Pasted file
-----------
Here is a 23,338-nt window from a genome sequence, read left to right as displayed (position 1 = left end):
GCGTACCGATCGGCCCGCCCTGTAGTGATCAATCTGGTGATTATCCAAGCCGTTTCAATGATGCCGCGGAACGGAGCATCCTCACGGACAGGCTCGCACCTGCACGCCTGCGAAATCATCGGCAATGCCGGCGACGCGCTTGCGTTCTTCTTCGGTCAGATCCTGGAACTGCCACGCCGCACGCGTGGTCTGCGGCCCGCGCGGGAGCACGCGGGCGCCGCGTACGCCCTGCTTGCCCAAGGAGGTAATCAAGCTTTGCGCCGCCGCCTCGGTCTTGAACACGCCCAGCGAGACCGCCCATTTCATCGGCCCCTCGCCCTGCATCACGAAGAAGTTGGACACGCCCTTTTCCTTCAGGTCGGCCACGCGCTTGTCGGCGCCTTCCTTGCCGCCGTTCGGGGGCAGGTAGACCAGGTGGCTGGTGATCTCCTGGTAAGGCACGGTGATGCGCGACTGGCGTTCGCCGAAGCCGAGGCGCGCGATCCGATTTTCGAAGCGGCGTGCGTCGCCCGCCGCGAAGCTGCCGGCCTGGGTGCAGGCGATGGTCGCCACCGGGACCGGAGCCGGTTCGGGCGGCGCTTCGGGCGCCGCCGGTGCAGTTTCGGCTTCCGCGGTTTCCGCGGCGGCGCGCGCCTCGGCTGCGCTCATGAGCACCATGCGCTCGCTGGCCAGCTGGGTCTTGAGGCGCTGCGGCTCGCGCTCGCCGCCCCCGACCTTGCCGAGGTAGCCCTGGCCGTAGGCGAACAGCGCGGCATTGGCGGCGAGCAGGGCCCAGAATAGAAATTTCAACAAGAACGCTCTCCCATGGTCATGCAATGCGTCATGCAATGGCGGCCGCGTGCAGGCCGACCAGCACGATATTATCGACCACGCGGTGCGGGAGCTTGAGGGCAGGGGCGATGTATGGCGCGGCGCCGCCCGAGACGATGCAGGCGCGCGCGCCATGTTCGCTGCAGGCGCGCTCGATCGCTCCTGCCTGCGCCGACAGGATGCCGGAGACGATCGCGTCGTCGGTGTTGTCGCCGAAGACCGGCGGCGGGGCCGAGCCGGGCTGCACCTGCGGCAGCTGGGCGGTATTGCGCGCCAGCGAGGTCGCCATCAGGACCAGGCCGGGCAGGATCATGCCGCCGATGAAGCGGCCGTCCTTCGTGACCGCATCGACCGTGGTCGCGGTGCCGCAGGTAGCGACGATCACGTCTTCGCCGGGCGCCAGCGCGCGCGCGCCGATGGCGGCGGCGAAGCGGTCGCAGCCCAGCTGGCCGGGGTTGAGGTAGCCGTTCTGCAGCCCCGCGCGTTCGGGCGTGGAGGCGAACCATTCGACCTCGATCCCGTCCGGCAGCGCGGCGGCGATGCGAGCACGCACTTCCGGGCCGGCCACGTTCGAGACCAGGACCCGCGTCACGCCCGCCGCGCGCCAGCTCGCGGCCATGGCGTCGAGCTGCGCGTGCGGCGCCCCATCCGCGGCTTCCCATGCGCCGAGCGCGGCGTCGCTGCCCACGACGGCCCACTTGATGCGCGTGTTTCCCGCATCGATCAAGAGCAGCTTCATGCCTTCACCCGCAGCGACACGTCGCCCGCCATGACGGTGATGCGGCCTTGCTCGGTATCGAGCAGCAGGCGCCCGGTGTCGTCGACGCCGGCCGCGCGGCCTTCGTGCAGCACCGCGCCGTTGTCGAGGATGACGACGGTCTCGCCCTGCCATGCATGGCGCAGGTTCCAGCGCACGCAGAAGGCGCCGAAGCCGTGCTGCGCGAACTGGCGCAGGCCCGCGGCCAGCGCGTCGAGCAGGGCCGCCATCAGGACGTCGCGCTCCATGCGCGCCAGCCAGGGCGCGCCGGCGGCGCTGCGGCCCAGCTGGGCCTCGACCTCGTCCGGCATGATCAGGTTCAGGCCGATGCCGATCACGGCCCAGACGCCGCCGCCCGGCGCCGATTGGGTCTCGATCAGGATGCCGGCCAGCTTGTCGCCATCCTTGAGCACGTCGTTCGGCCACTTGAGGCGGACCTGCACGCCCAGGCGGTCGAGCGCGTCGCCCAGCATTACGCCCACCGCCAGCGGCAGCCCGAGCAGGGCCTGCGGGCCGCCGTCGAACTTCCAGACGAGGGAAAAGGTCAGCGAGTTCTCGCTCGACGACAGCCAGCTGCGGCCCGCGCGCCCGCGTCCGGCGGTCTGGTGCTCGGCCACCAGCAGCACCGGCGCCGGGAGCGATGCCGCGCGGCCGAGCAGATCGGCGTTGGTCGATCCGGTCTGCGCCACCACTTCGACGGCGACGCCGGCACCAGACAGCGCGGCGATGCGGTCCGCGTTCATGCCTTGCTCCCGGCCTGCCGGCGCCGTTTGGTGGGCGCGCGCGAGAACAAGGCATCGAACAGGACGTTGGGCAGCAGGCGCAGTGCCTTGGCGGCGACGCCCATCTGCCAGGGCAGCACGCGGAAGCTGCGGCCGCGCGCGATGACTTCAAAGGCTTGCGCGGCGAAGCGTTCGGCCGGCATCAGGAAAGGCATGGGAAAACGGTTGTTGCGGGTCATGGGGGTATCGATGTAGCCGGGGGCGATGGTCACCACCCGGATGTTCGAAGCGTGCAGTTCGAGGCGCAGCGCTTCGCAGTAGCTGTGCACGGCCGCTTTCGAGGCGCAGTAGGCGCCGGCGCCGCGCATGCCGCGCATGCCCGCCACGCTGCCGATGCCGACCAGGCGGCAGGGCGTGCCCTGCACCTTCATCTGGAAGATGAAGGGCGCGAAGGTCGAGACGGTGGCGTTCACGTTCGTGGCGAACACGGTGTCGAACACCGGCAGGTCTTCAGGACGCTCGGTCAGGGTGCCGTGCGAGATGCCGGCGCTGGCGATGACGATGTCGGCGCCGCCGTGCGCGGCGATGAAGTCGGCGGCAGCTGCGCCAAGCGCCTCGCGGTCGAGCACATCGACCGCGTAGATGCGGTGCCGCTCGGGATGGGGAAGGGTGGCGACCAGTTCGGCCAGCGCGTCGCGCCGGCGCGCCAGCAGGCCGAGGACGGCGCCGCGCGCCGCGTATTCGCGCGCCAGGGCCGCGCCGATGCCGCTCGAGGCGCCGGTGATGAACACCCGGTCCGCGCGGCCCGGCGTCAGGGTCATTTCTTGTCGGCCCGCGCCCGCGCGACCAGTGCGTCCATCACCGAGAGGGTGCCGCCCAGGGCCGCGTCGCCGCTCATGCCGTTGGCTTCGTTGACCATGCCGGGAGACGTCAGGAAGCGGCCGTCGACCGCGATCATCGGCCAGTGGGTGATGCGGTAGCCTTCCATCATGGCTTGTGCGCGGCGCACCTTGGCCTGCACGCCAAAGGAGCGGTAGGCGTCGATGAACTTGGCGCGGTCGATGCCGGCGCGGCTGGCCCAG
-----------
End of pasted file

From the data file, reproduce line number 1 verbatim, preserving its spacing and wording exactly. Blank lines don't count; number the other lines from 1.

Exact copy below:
Here is a 23,338-nt window from a genome sequence, read left to right as displayed (position 1 = left end):